Why I will not go to any play at Chowdiah on weekdays…..

I live in south Bangalore, and there was a time when Chowdiah was *the* venue for all theatre. But, after having gone yesterday (Friday, 11th July 2008) for a play at Chowdiah, I have resolved not to go there again, if it is a weekday. This, of course, is a purely personal decision, but here are the reasons why:

1. First, and foremost…..if I do what most of my fellow-Bangaloreans do and drive a car…..the traffic. No matter how many flyovers and underpasses and magic boxes have been built, the traffic volumes make sure that the roads are so choked in the evening that the vehicles just inch forward in clouds of smoke and roars of revving engines. I do hate sitting in a car which is at idling speed, guzzling petrol, and releasing fumes into the air, along with all the other vehicles doing the same thing.

Yesterday, we *had* to take the car; we left for Chowdiah at 5.45pm…and got back at 11.40 pm. Six hours for a play that ran an hour and a half…not viable, to my mind.

2. The utter lack of public transport. Not wanting to take a car means that I must take a bus or an auto to Chowdiah. The first alternative means that a. I must change buses at Majestic, and even then, it is a fairish walk to the hall. On the way back, I must walk (late at night) at least to Shivananda Circle to try and get a bus to Majestic. All this means a two-hour journey each way, added to the time spent in watching the play.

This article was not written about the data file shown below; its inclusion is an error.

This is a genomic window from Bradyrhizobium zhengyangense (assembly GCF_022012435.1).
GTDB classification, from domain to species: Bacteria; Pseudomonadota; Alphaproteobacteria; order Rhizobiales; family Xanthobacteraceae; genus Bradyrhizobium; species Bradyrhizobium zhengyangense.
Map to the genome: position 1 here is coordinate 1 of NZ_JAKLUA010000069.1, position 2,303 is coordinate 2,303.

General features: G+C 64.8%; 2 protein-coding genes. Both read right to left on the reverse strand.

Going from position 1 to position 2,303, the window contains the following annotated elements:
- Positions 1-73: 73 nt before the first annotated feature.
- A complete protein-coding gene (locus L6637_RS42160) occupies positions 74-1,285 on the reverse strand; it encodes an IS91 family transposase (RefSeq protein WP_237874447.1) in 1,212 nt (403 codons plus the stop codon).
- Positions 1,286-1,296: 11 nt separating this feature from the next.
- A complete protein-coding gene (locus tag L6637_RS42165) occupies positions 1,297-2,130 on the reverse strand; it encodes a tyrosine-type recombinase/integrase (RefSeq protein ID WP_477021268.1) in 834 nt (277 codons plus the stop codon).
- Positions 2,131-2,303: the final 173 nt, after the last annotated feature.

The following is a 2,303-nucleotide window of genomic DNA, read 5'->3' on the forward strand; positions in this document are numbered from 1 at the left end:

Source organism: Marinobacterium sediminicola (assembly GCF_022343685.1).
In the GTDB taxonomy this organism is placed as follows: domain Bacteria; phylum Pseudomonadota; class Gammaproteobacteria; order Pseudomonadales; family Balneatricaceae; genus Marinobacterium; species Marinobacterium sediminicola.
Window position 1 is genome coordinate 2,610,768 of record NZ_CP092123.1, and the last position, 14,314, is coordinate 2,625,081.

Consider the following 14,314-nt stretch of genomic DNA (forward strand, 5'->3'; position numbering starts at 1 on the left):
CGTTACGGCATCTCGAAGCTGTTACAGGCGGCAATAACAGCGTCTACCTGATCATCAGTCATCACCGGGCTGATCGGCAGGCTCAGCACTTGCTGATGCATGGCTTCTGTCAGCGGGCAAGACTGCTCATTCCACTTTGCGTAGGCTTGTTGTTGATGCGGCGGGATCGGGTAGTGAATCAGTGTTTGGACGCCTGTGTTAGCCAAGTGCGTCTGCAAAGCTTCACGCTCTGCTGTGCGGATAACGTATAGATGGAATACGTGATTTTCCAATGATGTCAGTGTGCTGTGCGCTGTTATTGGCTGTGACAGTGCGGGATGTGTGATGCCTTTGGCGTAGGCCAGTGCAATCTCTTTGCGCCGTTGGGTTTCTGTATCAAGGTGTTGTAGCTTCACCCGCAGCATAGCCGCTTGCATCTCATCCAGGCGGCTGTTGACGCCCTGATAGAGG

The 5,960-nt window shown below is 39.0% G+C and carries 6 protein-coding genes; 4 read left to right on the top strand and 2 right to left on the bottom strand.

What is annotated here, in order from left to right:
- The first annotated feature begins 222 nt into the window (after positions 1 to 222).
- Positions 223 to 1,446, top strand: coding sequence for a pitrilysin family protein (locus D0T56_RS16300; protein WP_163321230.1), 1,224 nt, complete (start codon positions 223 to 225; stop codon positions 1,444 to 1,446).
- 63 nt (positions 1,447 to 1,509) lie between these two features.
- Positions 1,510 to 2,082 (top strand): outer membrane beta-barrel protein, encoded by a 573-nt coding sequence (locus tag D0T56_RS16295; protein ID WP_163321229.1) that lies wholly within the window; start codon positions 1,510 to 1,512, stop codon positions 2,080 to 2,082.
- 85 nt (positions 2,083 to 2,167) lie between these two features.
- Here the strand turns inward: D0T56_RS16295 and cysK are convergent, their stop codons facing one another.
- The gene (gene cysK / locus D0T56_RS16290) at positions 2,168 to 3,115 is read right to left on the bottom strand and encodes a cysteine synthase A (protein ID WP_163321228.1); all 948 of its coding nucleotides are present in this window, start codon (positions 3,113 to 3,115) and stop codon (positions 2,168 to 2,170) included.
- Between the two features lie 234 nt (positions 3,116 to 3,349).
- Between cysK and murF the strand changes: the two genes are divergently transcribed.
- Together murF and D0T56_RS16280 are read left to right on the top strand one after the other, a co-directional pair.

2a. If, instead of taking a bus, I want to save time by taking an auto, I may get to Chowdiah in reasonable time…but what about when the play or concert finishes? No auto will be available at that time, and I will either have to cadge a lift from someone or do that long walk mentioned in (2) above.

Why can we not have feeder vans running from Chowdiah to major bus stations (or at least to Majestic)? Why is this utter disincentive for people to use public transport, leaving them the only alternative of bringing their cars (and causing massive traffic jams after the show)?

All of the above is not to do with the hall, specifically, but with its location. But at the hall, too, I have issues.

3. No play or concert ever starts on time at Chowdiah. If an event is billed for 7.30pm, it is a safe bet that it will not begin for at least 20 minutes thereafter. This, of course, pushes the ending time also into the area where finding transport to come back becomes a major logistics issue. Further speeches and thankings during the course of the show further delay its end.

4. There is no audience discipline at all. Yesterday’s performance was scheduled at 7.30pm; at 8.25 pm, people were still walking in…and were being allowed in by the organizers. In this regard, I have a very high opinion indeed for Ranga Shankara, which gives real respect to the performing artistes by not allowing anyone to walk in and disturb the proceedings after 7.30pm, when the show begins (punctually…in 4 years, I have seen only two occasions when the show started late.)

5. The canteen at Chowdiah is also pathetic. They have about 1000-strong seating, but they never seem to realize it, and all the snacks and tea run out within the first ten minutes of the intermission, and even if I want a bag of chips or those oily-fried samosas, I cannot. I might have come hungry to the venue, but must remain hungry until the end of the show. Once again, the temptation to compare this with Anju’s excellent cafe at Ranga Shankara is there….the cafe actually serves food according to the play that is running at the time, and instead of the inscrutable visages of the servers at the Chowdiah canteen, it’s a pleasure seeing the smiling faces of Anju and her helpers, who try not to run out of snacks. It’s a whole difference in attitude. The cafe at Alliance Francaise is pretty good in this respect, too.